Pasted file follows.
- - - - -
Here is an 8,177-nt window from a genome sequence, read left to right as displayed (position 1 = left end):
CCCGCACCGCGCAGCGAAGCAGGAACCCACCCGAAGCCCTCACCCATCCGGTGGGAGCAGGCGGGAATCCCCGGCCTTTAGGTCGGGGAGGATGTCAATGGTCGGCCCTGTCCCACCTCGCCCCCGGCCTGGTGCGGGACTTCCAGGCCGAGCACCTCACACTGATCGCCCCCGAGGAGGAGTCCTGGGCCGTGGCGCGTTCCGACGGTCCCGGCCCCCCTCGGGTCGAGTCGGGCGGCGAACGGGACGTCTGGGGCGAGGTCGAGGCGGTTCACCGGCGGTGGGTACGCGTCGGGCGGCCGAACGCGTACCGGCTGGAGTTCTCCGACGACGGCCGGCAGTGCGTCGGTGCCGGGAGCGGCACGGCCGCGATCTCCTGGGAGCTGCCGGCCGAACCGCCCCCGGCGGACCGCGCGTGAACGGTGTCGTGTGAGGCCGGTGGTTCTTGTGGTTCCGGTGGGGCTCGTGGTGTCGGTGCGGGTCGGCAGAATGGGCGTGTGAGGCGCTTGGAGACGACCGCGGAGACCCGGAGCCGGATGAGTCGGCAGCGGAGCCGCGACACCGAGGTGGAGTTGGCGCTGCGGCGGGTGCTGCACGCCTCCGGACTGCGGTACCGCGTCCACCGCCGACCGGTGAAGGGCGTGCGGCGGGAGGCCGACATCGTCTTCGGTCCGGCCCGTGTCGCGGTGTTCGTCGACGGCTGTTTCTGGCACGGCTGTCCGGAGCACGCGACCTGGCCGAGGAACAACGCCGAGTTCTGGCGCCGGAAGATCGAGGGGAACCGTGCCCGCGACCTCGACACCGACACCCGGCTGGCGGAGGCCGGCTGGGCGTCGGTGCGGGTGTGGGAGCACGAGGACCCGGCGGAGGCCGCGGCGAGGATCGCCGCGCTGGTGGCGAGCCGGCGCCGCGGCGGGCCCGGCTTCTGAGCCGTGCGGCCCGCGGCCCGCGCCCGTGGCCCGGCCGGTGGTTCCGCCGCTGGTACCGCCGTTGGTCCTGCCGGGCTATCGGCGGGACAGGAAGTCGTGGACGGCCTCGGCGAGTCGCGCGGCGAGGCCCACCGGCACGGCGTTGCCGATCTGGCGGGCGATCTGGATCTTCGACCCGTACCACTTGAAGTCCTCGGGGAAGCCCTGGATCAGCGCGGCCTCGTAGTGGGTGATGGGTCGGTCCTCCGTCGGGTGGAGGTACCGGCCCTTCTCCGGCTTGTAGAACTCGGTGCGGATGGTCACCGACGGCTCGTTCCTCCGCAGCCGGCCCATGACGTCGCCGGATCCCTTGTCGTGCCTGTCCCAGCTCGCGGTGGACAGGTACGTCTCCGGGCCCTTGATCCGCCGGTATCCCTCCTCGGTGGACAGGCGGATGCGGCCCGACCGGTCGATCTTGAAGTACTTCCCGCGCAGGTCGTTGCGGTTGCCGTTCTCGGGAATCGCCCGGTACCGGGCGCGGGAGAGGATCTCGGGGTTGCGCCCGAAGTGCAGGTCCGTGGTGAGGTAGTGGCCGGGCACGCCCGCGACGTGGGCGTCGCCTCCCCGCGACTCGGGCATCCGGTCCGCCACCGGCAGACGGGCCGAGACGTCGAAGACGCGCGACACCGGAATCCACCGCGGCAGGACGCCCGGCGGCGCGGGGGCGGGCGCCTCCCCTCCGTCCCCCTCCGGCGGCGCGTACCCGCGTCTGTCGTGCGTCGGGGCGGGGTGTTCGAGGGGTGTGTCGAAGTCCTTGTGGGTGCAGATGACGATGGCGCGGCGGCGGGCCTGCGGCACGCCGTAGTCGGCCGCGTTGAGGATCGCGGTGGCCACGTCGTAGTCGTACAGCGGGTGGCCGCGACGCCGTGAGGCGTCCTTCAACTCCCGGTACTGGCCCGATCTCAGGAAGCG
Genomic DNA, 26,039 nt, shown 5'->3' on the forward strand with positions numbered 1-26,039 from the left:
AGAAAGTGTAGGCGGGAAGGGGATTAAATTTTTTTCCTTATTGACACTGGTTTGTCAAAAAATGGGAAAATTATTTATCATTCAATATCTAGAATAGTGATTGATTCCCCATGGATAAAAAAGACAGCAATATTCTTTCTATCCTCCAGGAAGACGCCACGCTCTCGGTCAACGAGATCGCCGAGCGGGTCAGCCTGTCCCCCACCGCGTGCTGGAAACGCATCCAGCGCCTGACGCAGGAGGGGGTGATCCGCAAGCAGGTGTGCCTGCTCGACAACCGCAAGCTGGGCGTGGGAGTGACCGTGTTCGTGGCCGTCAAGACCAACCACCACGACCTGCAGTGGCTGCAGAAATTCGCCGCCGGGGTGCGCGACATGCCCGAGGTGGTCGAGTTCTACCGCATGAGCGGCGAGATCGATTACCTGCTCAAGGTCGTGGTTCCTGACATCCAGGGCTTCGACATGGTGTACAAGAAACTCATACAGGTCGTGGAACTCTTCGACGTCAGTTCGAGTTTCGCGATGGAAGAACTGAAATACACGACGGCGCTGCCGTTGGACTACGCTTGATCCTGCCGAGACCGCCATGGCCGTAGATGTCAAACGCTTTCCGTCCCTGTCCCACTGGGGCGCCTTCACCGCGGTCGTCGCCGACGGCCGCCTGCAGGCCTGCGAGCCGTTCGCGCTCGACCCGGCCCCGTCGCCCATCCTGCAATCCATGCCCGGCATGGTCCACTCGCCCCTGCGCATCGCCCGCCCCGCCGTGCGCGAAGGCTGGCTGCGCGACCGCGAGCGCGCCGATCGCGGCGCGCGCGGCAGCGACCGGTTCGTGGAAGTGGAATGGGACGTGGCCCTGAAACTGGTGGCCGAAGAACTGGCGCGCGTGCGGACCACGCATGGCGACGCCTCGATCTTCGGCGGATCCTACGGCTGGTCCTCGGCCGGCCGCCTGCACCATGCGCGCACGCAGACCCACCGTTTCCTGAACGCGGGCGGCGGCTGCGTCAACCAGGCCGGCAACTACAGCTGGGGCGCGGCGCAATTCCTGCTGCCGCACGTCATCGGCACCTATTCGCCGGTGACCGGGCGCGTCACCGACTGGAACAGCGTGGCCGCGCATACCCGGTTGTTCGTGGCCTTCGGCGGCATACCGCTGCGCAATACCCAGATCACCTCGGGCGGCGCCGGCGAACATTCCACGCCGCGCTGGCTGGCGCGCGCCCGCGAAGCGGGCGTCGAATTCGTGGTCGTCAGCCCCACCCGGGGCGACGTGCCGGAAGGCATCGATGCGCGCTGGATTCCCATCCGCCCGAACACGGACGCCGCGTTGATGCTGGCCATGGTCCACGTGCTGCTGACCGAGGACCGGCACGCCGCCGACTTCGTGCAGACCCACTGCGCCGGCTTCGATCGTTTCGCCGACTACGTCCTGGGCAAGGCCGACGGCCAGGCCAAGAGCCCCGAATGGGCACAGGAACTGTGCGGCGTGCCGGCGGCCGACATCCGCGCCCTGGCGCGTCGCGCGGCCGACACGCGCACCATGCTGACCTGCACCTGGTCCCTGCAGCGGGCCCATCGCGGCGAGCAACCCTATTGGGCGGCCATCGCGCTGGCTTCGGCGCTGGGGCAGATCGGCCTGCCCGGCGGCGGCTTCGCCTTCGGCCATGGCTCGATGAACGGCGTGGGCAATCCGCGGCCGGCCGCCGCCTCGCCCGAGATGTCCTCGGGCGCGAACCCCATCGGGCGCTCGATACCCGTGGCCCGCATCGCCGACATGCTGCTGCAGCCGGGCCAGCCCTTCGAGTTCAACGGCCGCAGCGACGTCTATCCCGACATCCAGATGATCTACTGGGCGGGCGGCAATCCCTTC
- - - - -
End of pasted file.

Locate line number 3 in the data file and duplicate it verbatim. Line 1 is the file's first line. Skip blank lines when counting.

Genomic DNA, 26,039 nt, shown 5'->3' on the forward strand with positions numbered 1-26,039 from the left: